Don’t let the new year be too taxing on your finances - January tax tips

January can be a taxing time for many people… especially if you have a hefty tax bill to pay by the end of the month.
Melanie Peebles, personal tax manager, Exchange AccountantsMelanie Peebles, personal tax manager, Exchange Accountants
Melanie Peebles, personal tax manager, Exchange Accountants

After a very challenging two years which has seen the coronavirus pandemic wreak havoc on many Northern Ireland businesses, lots of people might understandably be struggling to pay their Self-Assessment tax bill with the deadline looming on Monday, January 31.

With this in mind, Northern Ireland’s digital accounting specialist Exchange Accountants is offering advice on how to ease your tax burden – and the pressure that comes with paying it.

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Urging local businesses ‘not to panic’, Melanie Peebles, personal tax manager at Exchange Accountants, explained: “After the expense that comes with Christmas, January is generally a tough month as far as finance is concerned for most people, let alone those with a Self-Assessment tax bill to pay.

“First of all, don’t panic! Although you should always try to pay your tax by the deadline, HM Revenue and Customs (HMRC) is waiving late filing and late payment penalties for Self-Assessment taxpayers for one month – to give you extra time, if needed, to complete your tax return and pay any tax due.

“Interest will be charged on monies owed from Tuesday, February 1 as normal, so it is still better to pay on time if possible, but you won’t face a late filing penalty if you file online by Monday, February 28.

“Nor will you receive a late payment penalty if you pay your tax in full or make a payment arrangement with HMRC by Friday, April 1 after which a late payment penalty of 5% will be applied on tax still unpaid - with further penalties introduced after 6 and 12 months.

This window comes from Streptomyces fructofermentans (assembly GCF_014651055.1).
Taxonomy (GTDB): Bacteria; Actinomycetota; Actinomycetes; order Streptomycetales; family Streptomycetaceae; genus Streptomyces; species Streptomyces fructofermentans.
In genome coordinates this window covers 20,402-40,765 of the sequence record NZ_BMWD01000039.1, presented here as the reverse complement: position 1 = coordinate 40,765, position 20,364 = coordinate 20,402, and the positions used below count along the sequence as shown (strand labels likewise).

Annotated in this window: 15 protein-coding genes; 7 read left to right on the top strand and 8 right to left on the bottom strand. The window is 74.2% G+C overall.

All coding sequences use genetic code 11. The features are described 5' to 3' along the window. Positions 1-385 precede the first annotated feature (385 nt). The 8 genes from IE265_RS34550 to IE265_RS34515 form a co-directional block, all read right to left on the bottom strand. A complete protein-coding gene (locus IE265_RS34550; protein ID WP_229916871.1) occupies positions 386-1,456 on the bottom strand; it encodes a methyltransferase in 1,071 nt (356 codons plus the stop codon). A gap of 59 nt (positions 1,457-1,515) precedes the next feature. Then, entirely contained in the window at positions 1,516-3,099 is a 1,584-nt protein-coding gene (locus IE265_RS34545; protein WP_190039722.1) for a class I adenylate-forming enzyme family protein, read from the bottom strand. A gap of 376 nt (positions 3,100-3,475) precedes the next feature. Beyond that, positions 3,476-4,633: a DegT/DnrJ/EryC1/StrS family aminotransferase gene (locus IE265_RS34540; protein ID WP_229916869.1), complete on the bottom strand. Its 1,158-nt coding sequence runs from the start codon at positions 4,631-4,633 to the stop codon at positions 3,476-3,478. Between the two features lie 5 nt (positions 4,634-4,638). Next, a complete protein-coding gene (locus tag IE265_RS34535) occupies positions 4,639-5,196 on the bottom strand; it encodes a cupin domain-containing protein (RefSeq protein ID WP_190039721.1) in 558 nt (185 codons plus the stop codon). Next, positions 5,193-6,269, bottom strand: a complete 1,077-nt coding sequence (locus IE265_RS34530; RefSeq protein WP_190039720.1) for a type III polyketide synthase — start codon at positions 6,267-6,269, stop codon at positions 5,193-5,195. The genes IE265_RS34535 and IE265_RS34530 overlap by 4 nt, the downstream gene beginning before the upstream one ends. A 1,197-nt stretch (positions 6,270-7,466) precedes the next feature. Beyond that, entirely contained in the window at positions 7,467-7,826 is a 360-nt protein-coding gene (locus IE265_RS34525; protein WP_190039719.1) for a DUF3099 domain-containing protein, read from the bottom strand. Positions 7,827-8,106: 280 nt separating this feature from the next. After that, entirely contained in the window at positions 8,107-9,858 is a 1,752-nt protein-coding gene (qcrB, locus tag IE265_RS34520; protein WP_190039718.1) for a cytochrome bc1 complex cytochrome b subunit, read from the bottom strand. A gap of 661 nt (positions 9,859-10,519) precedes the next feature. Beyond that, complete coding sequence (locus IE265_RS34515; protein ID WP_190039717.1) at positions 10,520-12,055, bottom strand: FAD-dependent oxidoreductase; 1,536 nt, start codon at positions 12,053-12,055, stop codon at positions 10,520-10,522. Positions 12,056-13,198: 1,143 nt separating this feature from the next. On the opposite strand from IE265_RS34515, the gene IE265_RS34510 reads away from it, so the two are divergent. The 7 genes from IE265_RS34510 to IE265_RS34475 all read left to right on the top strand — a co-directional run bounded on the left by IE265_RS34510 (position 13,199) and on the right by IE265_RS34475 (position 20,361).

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“Support is available from HMRC for anyone struggling to pay their tax bills, so we thought we would put together some advice and tips to help people submit their tax return and pay their tax on time.”

How to pay your tax bill

There are a number of ways to pay your tax bill but you need to be careful that you take into account the number of days for your transaction to go through and be processed.

For same or next day transactions, taxpayers can pay via their online or telephone banking account, CHAPS, debit or corporate credit card online, or at their bank or building society (for which you’ll require a paying-in slip from HMRC).

You need to allow three working days for payments made by cheque, BACS or a pre-existing direct debit (allow five days if setting up a new one).

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However a further word of caution from Exchange’s Melanie Peebles.

She continued: “Remember that if the deadline falls on a bank holiday or weekend, you need to have your return submitted and paid by the last working day before the deadline.

“And try not to leave it to the last minute when making online payments as the system could be very slow due to the service being exceptionally busy at these times.”

If you’re struggling to pay your tax bill

If you are struggling to pay your tax bill by the deadline, you can apply online via HMRC’s website to make a ‘Time To Pay’ (TTP) arrangement to spread your repayments over up to 12 months.

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In order to avail of this support, taxpayers must have submitted their tax return, owe less than £30k and be within 60 days of the original payment deadline (i.e., before Friday, April 1 for tax due on Monday, January 31).

However it must be noted that you must have no other HMRC payment plans set up, and no other tax debts or outstanding tax returns.